Change Your World-NOT your Body

Wednesday, November 9, 2011

Now FTM Spokes Model Chaz Bono Tries....

....minimizing the harmful affects of testosterone on the female body.

While I seriously disagree with the rag The Enquirer putting a on date on her demise, at least they are bringing up some of the health risks and potential health risks of females on high doses of testosterone, especially given the already large unhealthy stature Chaz had going into transition.

The rags response to Chaz is interesting...
"We have invited Mr. Bono and/or his medical experts to respond to the opinions of our medical experts in the next issue of the National Enquirer.  The published opinions in the current edition are mostly focused on Mr. Bono's serious weight issues, which if not addressed, could substantially shorten his life," read a statement the Enquirer's parent company, American Media Inc., gave to E! News. 
"The testosterone treatments that Mr. Bono has taken are drugs that medical experts agree contain inherent risks for heart disease and liver dysfunction.  We only wish the best for Mr. Bono and hope that he embarks upon a health and diet program that includes proper nutrition and exercise for his own sake." 


I dont see Chaz taking them up on it given even "trans experts" (cant even type that with a straight face) agree that heart and liver damage are real risks of long term high dosing testosterone in females, not to mention serious cancer risks as well. Sadly since there are no long term studies or long term follow ups of transmen we do not know how many have had serious health issues or died from long term "T" use. (I suspect Leslie Feinberg's ailing health in direct proportion to her long term taking of "T")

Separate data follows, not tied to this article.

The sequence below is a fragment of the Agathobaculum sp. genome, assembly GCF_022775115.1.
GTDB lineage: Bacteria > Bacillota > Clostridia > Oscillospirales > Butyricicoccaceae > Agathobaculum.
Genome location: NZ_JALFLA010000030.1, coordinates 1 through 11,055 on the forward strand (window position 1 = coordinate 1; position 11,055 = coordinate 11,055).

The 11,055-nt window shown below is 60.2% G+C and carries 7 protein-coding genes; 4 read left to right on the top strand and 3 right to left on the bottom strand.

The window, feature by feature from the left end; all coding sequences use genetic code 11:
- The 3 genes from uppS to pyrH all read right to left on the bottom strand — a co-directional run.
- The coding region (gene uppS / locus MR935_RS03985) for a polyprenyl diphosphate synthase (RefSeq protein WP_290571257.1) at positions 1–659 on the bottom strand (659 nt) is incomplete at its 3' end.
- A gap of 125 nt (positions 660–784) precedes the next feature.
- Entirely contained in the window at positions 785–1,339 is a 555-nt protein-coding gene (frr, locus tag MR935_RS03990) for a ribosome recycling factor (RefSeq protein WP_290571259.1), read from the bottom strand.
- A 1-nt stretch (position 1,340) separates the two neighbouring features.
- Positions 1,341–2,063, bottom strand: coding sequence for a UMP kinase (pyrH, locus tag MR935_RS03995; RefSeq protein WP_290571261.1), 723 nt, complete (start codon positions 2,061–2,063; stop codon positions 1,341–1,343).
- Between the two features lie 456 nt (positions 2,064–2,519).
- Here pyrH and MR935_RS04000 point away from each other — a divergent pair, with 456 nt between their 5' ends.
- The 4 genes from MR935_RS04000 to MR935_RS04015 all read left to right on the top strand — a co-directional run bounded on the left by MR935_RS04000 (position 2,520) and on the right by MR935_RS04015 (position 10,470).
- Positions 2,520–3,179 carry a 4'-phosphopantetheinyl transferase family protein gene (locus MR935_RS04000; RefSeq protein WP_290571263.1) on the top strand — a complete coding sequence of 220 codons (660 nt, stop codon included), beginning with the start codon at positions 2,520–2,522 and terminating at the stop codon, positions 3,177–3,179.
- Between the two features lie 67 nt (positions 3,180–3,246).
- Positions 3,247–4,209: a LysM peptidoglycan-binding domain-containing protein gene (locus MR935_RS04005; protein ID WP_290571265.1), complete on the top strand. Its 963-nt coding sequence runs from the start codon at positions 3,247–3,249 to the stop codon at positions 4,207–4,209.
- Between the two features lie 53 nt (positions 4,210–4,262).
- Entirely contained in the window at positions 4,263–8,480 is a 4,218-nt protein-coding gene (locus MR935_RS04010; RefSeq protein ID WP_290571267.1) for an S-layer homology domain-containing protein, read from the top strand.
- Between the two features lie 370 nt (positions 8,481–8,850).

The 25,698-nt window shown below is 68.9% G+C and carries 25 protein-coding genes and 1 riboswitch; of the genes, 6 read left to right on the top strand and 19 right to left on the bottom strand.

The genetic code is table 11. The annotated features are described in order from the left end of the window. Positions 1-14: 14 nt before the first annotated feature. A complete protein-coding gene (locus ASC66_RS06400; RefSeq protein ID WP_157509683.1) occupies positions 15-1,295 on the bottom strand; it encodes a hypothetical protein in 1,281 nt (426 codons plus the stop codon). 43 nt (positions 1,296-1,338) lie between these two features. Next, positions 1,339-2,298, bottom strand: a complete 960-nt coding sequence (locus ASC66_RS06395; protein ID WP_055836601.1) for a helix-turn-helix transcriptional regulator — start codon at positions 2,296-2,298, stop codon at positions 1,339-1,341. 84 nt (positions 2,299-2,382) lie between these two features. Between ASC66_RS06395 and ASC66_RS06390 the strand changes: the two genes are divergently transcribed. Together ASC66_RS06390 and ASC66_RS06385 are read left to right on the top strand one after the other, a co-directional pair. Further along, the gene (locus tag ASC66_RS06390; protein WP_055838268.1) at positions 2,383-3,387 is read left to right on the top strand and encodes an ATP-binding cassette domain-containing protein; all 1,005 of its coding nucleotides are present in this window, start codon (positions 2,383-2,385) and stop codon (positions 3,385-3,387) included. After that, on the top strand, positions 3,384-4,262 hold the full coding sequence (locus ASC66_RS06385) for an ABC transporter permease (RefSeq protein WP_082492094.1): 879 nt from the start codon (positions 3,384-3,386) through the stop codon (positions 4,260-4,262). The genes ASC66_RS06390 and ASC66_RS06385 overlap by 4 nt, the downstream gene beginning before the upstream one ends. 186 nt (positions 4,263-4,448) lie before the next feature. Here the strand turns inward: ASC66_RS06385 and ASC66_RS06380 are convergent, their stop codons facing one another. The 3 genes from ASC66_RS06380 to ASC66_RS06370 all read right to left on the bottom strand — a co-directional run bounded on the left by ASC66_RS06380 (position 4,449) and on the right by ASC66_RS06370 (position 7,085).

Perhaps despite The Enquirer being a sleazy celeb rag, maybe its popularity will help bring some of the scary truths of "transition" out into the open with the general public.

dirt

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31 comments:

  1. I hope it brings it to the forefront...People taking testosterone have no idea how it will wreak havoc on their liver and other organs. Scary stuff:( I feel sorry for people that feel the need to take these hormones. Has their even been studies done on long term testosterone use?

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  2. Doesn't surprise me there are no long term studies on the effects of testosterone on F-M people. Um, they're women, after all, and so not really interesting to medical researchers. And, too, this trend of women taking testosterone and so on is pretty recent, not long enough for long term studies. Thanks for writing this, the whole trans thing leaves almost no room for critical thinking...and it seems that the institution of medicine is once again ganging up on women. "hey! we win! women are so dissatisfied with their bodies, they'll do anything to change them! let's sell it to them!" argh.

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  3. Pffh there're studies on the long term effects of testosterone, people who have been on testosterone for over 30 years, and have not had any real health problems.
    Just because there might not be any in the US, here in Europe we have the leading scientists on trans related studies.

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  4. "here in Europe we have the leading scientists on trans related studies."

    I'm from europe. Can you link the studies pls?

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  5. I assume no one here is fat.

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  6. Leslie feinberg has lymes disease. It's debilitating and causes many serious health problems. Nothing to do with taking hormones (don't know if Leslie even takes them anymore)